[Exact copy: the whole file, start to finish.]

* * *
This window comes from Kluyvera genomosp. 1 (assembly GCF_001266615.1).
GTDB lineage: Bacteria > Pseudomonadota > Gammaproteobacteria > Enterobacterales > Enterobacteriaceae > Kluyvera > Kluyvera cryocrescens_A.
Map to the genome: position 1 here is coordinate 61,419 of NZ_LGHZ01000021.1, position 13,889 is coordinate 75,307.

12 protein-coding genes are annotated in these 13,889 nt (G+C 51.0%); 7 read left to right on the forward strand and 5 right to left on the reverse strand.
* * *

This window comes from Kluyvera genomosp. 1 (assembly GCF_001266615.1).
GTDB lineage: Bacteria > Pseudomonadota > Gammaproteobacteria > Enterobacterales > Enterobacteriaceae > Kluyvera > Kluyvera cryocrescens_A.
Map to the genome: position 1 here is coordinate 61,419 of NZ_LGHZ01000021.1, position 13,889 is coordinate 75,307.

12 protein-coding genes are annotated in these 13,889 nt (G+C 51.0%); 7 read left to right on the forward strand and 5 right to left on the reverse strand.